Tourists strike again! A video showing a woman trespassing on Rome’s famous Trevi Fountain in an effort to refill her water bottle is going viral on TikTok this week. The clip shows an unidentified person carefully balancing atop the rocks at the base of the 18th-century Baroque fountain to casually fill up her bottle. The video has garnered over 1.3 million views, sparking outrage in the wake of another incident in late June when a tourist was caught etching his and his lover’s initials on a wall of the Colosseum.

The video, filmed by Lex Jones, shows the aftermath as the woman finishes filling up her bottle, climbs out of the fountain, and makes her way back to dry land, where she is quickly greeted by a security guard in a bright yellow vest. The two have a brief conversation — in which the trespasser looks genuinely puzzled — and then together leave the area. It is unclear whether the woman faced any legal penalties or fines for her actions. Hyperallergic has contacted the Italian Ministry of Culture for comment. 

The historic center of Rome is a UNESCO heritage site, and the city updated and expanded legislation in 2019 in an effort to curb inappropriate behavior and protect Italy’s cultural heritage sites. The law forbids “bathing in historic fountains” as well as climbing onto the structures. Other banned behaviors include “throwing objects, spilling substances, or immersing animals in them.”

However, they specifically do not forbid the tradition of throwing coins into the fountains — a ritual that many visitors and locals alike participate in to ensure a return to the city, as well as good fortune going forward.

Water for the Trevi Fountain is sourced from the Aqua Virgo, one of Rome’s 11 ancient aqueducts that is still in use. Designed by Roman architect Marcus Vipsanius Agrippa, the Aqua Virgo dates back to 19 BCE, when it was constructed to supply water for the Campus Martius — an area that was primarily used as a military exercise ground, then later the site of large public buildings including baths, amphitheaters, theaters, and temples like the Pantheon. Although the fountain’s water is cleaned several times a week, the question of whether the water is safe to drink remains up for debate. At one point, the Aqua Virgo provided clean drinking water for the residents of Ancient Rome, but today several travel blogs and other sites do not recommend drinking it, alleging that the water is recycled.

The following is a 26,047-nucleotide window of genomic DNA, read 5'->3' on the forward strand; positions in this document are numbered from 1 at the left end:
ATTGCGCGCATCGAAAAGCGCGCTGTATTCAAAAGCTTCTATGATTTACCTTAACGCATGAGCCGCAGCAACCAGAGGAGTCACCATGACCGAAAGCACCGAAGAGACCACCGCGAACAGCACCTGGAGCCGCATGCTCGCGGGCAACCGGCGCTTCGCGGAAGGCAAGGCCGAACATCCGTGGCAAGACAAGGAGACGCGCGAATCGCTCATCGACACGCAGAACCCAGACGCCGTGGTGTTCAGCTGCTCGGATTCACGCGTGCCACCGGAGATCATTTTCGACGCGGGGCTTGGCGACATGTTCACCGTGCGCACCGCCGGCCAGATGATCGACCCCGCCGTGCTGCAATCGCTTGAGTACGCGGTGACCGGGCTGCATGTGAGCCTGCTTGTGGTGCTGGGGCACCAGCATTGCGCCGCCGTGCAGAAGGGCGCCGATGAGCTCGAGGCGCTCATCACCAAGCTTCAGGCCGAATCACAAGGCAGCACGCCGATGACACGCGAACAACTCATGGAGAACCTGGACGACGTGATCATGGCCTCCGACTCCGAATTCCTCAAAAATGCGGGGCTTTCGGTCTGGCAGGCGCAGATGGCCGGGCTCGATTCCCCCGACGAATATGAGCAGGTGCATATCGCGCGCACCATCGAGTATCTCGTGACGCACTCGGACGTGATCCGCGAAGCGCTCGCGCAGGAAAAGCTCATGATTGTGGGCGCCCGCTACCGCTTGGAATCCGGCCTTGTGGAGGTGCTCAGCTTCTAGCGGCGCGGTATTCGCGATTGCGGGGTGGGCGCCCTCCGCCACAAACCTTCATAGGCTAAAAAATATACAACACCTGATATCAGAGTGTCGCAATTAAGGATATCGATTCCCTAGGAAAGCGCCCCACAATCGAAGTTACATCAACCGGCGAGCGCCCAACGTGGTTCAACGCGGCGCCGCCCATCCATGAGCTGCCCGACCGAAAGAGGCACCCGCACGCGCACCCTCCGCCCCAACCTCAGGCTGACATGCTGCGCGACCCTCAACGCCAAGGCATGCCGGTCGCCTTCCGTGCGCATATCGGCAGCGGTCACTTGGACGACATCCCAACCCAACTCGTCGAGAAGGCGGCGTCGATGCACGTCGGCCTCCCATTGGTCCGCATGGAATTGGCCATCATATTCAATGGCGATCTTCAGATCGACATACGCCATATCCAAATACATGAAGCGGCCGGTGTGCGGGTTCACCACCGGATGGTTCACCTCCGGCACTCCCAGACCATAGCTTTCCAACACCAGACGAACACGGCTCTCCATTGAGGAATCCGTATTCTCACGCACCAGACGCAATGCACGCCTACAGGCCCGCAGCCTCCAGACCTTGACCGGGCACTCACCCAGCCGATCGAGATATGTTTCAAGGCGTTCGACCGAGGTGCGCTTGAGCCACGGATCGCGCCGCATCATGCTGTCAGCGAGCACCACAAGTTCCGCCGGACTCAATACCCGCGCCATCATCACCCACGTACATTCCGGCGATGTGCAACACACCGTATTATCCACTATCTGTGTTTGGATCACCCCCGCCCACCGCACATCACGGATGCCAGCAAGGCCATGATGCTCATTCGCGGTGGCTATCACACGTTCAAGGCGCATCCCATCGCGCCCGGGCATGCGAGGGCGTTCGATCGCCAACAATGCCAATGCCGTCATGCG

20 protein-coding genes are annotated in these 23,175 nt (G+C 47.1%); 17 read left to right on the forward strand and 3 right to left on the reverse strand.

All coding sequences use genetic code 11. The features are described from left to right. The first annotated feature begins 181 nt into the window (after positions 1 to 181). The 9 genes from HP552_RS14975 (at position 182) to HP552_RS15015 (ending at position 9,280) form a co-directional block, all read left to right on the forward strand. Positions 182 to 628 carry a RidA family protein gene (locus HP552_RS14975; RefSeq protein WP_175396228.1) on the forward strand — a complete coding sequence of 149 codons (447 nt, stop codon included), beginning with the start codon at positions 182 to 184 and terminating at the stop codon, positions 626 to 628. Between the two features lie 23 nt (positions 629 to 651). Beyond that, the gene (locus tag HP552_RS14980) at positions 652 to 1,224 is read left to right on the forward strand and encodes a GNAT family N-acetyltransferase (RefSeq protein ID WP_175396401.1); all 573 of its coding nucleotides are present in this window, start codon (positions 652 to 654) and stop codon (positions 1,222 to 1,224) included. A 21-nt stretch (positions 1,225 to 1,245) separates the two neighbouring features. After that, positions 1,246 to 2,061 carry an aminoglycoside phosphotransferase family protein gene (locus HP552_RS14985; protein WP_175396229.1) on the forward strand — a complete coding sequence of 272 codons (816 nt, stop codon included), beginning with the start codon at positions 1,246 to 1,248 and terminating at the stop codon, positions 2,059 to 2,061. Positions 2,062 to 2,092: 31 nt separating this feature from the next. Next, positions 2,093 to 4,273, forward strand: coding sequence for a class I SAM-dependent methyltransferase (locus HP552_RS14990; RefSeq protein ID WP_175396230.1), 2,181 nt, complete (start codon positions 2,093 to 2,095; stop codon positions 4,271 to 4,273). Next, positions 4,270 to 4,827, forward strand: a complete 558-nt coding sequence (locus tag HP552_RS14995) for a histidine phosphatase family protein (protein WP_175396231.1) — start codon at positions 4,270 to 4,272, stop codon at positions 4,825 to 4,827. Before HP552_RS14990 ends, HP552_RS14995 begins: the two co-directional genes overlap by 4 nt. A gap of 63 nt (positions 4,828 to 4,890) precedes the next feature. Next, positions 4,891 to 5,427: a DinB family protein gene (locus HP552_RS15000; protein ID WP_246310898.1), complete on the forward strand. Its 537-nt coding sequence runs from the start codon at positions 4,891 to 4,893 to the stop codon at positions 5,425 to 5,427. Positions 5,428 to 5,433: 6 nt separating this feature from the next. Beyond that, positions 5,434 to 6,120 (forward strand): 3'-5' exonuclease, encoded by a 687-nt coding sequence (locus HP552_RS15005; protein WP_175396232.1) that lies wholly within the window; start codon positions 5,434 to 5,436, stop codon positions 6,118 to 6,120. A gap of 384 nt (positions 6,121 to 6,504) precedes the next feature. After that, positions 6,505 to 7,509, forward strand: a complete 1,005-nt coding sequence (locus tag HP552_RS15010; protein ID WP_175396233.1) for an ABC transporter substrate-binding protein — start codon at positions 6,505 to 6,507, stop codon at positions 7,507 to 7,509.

The iconic site has historically been vulnerable to haphazard tourists, but while it’s not clear why the woman took such drastic measures to fill up her bottle, the Mediterranean region’s extreme temperatures this summer may have something to do with it. Record-breaking heat in some areas has led to destructive wildfires that have claimed lives and destroyed cultural heritage, and health officials warned of dangerous complications like dehydration. A heatwave even prompted the Acropolis in Athens to close temporarily in mid-July.

The viral video follows a protest action by climate organizers in May, who dyed the fountain’s pristine blue waters black with charcoal as a way to call out Italy’s increasingly worsening floods from climate change. 

Maya Pontone (she/her) is a Staff News Writer at Hyperallergic. Originally from Northern New Jersey, she currently resides in Brooklyn, where she covers daily news, both within and outside New York City....